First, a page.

Guide to the Catholic World Cup

How to pick your team for World Cup 2014

catholicworldcup6Having trouble picking a team to root for in this year’s World Cup? As the competition heats up, here’s a guide (broken down by World Cup groups) to some of the teams’ Catholic roots.

BRAZIL (Group A)
Not only is Brazil the host country of World Cup 2014, but for centuries Catholicism has been the biggest religion in the country. Brazilians threw one heck of a party for Pope Francis on Copacabana beach last summer during World Youth Day, and that might be enough reason to give them your support. The team has a player named Hulk who gives them a clear edge. He was recently injured and is muddling through the tournament. But you can’t keep a Hulk down for too long. By the way, there’s a huge statue of Jesus in Rio de Janeiro. If that’s not a sign of where Catholics should place their soccer loyalties, I’m not sure what is. If Brazil doesn’t win this year, look for Christ the Redeemer to play keeper in the next World Cup. What a wingspan!

A great team in general, with the Dutch striker Robin van Persie, who also plays in the Premier League with the famed Manchester United. He led the Netherlands to the finals in 2010. There are plenty of reasons to dislike the Netherlands. For one, they wear orange, the color of the Irish Protestants who oppressed Catholics. But one reason that you might want to throw them some support is because the Netherlands is the home of a media-savvy priest, Fr. Roderick of SQPN. He hosts a podcast called “The Break” (one of my favorites) that’s about movies, technology, television, food, faith, and gadgets. I’m sure he’ll be talking about the World Cup in the weeks to come!

Still a largely Catholic country, Colombia is home to the coolest cathedral in the word, the Las Lajas Sanctuary, which is built inside the canyon of the Guáitara River. And in 2013 Pope Francis canonized the first saint from Colombia, Laura Montoya, a nun who dedicated her life to working with the indigenous people of Colombia. Teo Gutierrez is Colombia’s top player and led the team to a spectacular victory over Greece in their opening match (3-0). And Colombia topped Côte d’Ivoire in their second match (2-1).

I know Italy is in this group, but technically Vatican City isn’t really Italy. It’s a sovereign nation with it’s own post office and everything. Besides, all of the Cardinals in Rome will be rooting for Italy, while Pope Francis will be cheering for his home country of Argentina (we’ll talk about them later). Seventy percent of the Costa Rican population is Catholic, and the team is an underdog. Central America is a poor region of the world that could use some good news, and Pope Francis would remind us to favor the poor. Also, Brazilians themselves chanted for Costa Rica against Uruguay as forward Marco Urena led his team to an upset, beating the Uruguayans for the first time ever (3-1). If there was ever a team to continue to upset opponents, Costa Rica may be the one. If you really want to root for Italy in Group D, go right ahead. In fact, Mario Balotelli, who unfortunately has been the target of some fans’ racism, got private time with the pope on a recent visit to the Vatican. So, maybe Pope Francis is in fact splitting his World Cup allegiances this year.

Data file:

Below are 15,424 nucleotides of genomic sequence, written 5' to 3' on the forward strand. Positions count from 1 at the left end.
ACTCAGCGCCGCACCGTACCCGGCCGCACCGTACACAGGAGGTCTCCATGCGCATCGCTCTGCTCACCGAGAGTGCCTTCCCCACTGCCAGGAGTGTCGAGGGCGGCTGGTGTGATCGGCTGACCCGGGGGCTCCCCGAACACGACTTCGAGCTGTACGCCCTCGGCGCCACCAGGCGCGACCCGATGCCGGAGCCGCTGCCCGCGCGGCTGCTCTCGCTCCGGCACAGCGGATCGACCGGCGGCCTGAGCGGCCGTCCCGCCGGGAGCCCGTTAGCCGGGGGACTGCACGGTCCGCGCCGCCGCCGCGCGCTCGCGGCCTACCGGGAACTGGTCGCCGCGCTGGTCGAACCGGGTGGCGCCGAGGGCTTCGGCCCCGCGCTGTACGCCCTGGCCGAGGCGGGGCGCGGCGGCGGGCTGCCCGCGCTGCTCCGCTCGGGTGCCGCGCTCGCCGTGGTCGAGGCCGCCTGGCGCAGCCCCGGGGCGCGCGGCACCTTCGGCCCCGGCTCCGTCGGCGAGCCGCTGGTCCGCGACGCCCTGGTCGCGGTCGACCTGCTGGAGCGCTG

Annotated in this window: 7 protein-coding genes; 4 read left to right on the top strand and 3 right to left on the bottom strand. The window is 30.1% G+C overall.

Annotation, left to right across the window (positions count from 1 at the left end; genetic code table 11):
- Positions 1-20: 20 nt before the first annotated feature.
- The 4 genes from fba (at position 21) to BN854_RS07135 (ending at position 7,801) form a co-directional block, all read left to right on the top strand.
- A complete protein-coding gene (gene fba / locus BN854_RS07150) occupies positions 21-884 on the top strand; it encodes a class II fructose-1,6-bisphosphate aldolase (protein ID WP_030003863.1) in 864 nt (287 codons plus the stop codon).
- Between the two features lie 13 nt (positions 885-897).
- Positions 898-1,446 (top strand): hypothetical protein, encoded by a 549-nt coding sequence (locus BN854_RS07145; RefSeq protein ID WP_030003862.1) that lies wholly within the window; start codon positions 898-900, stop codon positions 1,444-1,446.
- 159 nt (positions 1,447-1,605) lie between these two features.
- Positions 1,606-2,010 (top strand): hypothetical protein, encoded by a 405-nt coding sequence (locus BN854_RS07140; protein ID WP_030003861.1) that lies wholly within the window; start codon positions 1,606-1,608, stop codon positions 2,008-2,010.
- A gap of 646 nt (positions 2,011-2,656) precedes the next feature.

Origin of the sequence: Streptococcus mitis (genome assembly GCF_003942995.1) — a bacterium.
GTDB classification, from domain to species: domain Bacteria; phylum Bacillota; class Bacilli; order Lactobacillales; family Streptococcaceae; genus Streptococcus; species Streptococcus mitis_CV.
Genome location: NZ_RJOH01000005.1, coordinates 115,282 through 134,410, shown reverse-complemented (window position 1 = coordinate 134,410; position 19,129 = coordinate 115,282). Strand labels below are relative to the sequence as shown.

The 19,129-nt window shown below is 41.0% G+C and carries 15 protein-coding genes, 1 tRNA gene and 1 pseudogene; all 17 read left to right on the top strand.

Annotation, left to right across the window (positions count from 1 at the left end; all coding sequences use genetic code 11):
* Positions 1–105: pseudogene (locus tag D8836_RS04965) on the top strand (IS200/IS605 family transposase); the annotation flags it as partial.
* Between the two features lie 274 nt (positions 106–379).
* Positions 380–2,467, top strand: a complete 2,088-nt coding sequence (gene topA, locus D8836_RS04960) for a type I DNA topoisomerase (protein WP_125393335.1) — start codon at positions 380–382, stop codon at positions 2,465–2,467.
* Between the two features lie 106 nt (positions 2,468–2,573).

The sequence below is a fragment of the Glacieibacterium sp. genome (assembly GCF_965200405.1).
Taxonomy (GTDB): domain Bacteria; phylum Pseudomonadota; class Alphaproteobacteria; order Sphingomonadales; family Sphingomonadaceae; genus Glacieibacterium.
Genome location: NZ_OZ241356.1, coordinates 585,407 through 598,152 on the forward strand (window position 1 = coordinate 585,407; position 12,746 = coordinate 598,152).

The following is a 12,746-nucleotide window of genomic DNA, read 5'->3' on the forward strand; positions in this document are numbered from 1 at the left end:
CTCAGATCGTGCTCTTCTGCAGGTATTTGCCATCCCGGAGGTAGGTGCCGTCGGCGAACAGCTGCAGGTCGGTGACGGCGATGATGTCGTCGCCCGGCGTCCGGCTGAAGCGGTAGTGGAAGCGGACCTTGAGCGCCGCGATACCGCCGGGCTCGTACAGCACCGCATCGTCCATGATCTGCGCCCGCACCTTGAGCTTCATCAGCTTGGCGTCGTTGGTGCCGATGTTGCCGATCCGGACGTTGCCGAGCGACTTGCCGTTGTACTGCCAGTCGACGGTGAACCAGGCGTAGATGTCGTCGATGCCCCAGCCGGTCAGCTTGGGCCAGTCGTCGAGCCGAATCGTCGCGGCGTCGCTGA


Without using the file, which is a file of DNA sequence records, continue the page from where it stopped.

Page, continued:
FRANCE (Group E)
Why France? Well, they’re pretty good for one. But secondly, Pope Francis met with French President Frannçois Hollande, discussed concerns, and found the two have much in common. President Hollande believes religion contributes much to public life, and besides, the rest of the teams in this Group E just plain stink. I mean, the Swiss? That’s like rooting for a team that is best known for their cheese, or their watches, or their bank accounts. When in doubt go with the team with the best goalkeeper, and Hugo Lloris fits that bill. Not to mention, the Cathedral of Notre Dame in Paris, Joan of Arc, and St. Thérèse of Lisieux!

OK, hands down, this is the best team in the bunch led by forward Lionel Messi. Argentina is Pope Francis’ home country, and he’s a card-carrying member of San Lorenzo, a local team in their “football” league. The team has cool jerseys and is a force to be reckoned with. Nearly 90% of Argentina is Catholic. And hey, even if Pope Francis says he won’t pray for them to do well, you can believe that he’s rooting for them to pull off a win. We might as well cheer alongside him!

So, the U.S. coach lowered expectations when he said that the team didn’t have a prayer to win the Cup. Huh? He’s probably right, but heck, don’t say it out loud! I’d like to cheer for the United States to stick it to their coach and at least get out of their group but, I also like the team from Ghana. And Africa is a continent where Catholicism is growing rapidly. Their big “problem” is that they have too many vocations to the priesthood. Sounds like another good reason to applaud them. Neither of these teams is too good, but this group is also called the “Group of Death,” where along with powerhouses Germany (who Pope Emeritus Benedict is probably pulling for) and Portugal (a fairly Catholic country in its own right), these teams will find it hard to garner any support. So, if you want two underdogs to cheer for, I can think of none better.

Belgium is on the downswing as far as Catholics go with only 11% attending Mass on a regular basis. But if you’ve ever been to Beligium, you’ll know the Flemish love to tout their huge University, the Université catholique de Louvain. The Flemish are hospitable, and they have given people a first-rate education there. Gotta take them out of this group of lackluster teams.

Moving Forward
In the end it would be awesome to see Brazil and Argentina go head-to-head for all the marbles, so that’s what I’ll be rooting for with Argentina gaining my interest. Wouldn’t it be great to see Pope Francis wearing a Messi jersey in the stands? Stranger things have happened.